And we have discussed in another place how not every praise of a narrator necessitates the authentication of a chain, but rather their praise of the narrator must be in terms of his reliability or due to the correctness of his transmission, so if they say: Person so-and-so was proficient in language, it is indeed a praise but it does not necessitate the probative force of what he transmits in terms of ḥadīth, and we have differed from Sayed al-Khoeī in terms of what he has said regarding the probative force of a ḥasan [4] ḥadīth. And we said, if the praise for the narrator is in terms of his transmission, then a ḥadīth will be reliable and if the praise is other than that, then it will not be reliable. Recently some attendees of the lessons of Shaykh Waḥīd al-Khurāsānī (may Allah preserve him) have transmitted to me that his eminence has also disputed Sayed al-Khoeīs stance on the issue of the probative force of a ḥasan ḥadīth.

And in addition to the issue of Ibn Muʿammar there is also ʿAlī b. Muḥammad b. Masʿada in the chain and he is muhmal [5], but him being unknown does not harm the reliability of the narration; because the ḥadīth was narrated from him and from Ibn Faḍāl together, and there is also Saʿdān b. Muslim in the chain and he is unknown, but Sayed al-Khoeī has authenticated him based on his name being mentioned in the chains of narration of Kāmil al-Ziyārāt and Tafsīr al-Qummī and it has not been established that their names being mentioned in these chains affirms their reliability, nor is it established that Saʿdān b. Muslim is the same person as ʿAbd al-Raḥmān b. Abī Najrān (and his name is ʿAmru b. Muslim) and we did not find a way to authenticate this, because none of the classical Rijāl scholars objected to them being separate individuals, as we can see by Shaykh al-Ṭūsī and al-Najāshī mentioning separate entries for them so it is far fetched that it is one person. So based on this the narration is weak by its chain.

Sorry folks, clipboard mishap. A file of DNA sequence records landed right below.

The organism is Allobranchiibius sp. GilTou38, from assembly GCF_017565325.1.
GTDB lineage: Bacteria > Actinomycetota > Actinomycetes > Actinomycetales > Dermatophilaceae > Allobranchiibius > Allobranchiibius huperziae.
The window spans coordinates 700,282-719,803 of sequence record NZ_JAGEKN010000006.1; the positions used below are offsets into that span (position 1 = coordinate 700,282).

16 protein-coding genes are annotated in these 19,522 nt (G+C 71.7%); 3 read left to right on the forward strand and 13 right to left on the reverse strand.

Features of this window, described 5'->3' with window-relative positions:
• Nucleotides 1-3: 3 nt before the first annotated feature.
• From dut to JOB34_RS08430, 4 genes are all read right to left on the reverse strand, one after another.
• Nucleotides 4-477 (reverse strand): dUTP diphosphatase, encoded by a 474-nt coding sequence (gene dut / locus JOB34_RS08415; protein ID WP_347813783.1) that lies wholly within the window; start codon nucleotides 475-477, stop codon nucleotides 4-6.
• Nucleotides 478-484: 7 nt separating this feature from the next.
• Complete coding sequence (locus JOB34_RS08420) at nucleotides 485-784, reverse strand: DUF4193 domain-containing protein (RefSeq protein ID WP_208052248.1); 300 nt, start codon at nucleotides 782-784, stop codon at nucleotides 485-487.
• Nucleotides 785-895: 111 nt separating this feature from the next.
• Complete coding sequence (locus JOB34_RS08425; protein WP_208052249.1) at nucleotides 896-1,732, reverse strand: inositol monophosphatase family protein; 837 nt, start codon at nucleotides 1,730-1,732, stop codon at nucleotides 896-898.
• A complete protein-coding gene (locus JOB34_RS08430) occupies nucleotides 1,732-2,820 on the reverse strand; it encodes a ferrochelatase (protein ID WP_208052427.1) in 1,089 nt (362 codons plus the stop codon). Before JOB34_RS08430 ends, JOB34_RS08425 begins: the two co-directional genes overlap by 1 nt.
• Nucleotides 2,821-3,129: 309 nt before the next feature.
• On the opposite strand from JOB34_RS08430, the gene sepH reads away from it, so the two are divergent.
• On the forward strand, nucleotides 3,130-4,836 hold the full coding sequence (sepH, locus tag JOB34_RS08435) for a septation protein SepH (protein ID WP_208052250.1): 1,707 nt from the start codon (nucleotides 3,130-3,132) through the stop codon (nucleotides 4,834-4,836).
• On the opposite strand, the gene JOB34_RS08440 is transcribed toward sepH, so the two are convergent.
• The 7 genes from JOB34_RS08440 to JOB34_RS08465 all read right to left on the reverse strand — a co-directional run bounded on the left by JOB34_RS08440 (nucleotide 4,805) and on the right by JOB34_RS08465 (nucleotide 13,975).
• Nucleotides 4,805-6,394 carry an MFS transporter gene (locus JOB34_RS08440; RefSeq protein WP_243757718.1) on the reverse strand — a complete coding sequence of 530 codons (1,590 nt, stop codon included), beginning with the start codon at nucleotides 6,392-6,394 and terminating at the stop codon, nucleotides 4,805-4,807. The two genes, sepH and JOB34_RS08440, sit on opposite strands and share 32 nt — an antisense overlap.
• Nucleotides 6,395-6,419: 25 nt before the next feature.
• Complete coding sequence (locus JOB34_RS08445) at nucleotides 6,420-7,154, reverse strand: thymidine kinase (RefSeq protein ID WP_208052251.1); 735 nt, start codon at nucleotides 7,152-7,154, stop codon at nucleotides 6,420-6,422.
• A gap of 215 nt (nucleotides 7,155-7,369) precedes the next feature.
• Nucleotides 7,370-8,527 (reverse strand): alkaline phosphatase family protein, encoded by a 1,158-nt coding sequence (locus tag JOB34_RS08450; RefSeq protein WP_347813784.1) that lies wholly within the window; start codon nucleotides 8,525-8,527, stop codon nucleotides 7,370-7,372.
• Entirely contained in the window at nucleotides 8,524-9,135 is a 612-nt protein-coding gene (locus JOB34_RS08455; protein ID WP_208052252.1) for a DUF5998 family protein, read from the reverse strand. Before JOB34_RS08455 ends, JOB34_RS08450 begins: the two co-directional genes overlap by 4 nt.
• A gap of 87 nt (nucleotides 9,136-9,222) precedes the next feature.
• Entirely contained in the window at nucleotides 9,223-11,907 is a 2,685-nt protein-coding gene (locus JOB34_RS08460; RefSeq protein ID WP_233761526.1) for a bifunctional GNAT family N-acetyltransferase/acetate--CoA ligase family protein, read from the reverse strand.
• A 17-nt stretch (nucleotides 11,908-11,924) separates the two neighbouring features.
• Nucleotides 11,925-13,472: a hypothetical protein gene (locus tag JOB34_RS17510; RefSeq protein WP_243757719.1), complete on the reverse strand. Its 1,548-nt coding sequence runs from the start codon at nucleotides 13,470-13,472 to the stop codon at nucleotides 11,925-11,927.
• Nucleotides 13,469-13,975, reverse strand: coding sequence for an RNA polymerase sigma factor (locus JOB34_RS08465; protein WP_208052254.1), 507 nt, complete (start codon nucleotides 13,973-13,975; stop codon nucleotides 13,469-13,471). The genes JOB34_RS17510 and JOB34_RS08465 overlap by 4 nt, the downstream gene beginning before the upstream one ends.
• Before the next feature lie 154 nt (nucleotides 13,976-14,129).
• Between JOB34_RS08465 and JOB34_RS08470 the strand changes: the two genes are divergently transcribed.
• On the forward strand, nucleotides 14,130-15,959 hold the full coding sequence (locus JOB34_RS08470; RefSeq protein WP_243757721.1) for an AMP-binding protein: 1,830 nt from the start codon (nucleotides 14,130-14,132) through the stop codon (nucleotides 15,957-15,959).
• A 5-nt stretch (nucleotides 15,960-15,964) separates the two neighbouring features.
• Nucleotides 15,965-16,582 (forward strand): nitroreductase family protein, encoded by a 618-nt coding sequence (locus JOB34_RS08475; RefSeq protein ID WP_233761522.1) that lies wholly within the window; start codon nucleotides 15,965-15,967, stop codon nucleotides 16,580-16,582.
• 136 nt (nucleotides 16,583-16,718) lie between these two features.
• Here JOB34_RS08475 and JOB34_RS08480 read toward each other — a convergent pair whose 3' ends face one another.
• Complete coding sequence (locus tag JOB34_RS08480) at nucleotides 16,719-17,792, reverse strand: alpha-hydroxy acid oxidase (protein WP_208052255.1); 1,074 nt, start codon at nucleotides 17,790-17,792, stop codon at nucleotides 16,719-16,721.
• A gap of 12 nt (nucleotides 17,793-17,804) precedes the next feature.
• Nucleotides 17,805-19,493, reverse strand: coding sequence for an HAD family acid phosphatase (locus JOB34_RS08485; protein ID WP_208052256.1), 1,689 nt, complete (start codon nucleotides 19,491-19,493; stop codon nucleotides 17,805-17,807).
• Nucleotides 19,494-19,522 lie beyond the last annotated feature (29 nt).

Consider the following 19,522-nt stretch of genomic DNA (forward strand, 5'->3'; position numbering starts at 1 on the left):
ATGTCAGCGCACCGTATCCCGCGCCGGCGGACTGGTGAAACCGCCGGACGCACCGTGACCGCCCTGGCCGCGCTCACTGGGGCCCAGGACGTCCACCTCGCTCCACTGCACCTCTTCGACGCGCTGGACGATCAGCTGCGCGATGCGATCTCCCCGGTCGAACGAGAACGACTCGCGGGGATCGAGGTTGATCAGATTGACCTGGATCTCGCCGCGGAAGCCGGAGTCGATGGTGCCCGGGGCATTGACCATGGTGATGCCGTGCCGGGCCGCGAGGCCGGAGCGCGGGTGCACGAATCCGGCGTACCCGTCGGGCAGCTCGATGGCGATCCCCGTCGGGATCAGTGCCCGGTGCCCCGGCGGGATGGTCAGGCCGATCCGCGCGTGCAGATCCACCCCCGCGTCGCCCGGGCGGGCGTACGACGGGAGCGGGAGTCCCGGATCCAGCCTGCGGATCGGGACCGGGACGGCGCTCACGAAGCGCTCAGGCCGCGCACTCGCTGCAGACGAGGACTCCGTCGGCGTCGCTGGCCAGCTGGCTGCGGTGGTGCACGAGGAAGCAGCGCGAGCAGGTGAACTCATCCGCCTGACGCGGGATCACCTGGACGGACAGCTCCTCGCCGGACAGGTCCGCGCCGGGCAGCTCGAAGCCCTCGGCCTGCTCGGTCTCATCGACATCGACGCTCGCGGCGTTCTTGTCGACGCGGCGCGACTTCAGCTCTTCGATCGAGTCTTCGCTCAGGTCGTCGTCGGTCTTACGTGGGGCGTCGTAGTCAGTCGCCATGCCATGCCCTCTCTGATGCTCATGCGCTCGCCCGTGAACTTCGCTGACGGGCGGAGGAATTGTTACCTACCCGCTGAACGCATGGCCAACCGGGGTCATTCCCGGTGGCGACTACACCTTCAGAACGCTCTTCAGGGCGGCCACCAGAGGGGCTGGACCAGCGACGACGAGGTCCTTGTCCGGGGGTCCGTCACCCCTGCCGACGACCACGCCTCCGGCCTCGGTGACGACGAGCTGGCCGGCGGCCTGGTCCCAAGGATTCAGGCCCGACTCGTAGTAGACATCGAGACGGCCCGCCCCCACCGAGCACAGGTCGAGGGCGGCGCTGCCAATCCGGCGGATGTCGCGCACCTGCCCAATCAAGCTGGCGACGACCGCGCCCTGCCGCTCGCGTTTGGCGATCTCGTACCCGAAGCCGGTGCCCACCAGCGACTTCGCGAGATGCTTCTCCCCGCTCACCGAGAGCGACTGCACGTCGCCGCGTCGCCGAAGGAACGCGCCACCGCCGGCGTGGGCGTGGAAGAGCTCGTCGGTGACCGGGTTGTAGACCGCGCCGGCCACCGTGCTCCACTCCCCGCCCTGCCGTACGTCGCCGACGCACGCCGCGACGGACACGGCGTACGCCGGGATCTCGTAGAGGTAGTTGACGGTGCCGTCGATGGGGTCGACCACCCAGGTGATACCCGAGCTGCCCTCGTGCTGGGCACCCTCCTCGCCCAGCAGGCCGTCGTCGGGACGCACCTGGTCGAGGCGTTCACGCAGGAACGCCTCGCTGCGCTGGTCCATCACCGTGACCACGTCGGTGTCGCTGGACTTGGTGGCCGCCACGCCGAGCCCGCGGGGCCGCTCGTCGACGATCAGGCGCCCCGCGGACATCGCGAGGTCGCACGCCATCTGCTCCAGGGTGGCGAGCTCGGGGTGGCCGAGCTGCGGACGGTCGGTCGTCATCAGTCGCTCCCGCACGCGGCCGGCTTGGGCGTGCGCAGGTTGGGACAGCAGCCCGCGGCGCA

The third narration: What was transmitted in al-Miṣbāḥ and other books:

On the twentieth of Ṣafar was the return of the camp of al-Ḥusayn (peace be upon him) from Syria to the city of the Messenger (Medina), and it is the day that Jābir b. ʿAbd Allāh al-Ansārī reached the zīyāra of al-Ḥusayn (peace be upon him) and he was the first of the people to visit him

See: Miṣbāḥ al-Mutahajjid (787) and Masār al-Shīʿa (46)

And this narration is mursal, rather it can even be said it has no chain at all in both of the sources.

Regardless of the chain of narrators, the narration speaks of the coincidence of the coming of the camp of Imām al-Ḥusayn from Syria to Medina with the presence of Jābir al-Ansārī with Imām al-Ḥusayn in Karbalā. Now is there in this text a clear and noble Sunnah that must be continued until the Day of Resurrection at this date? Because this is what requires evidence and the narration does not talk about this subject nor even allude to it.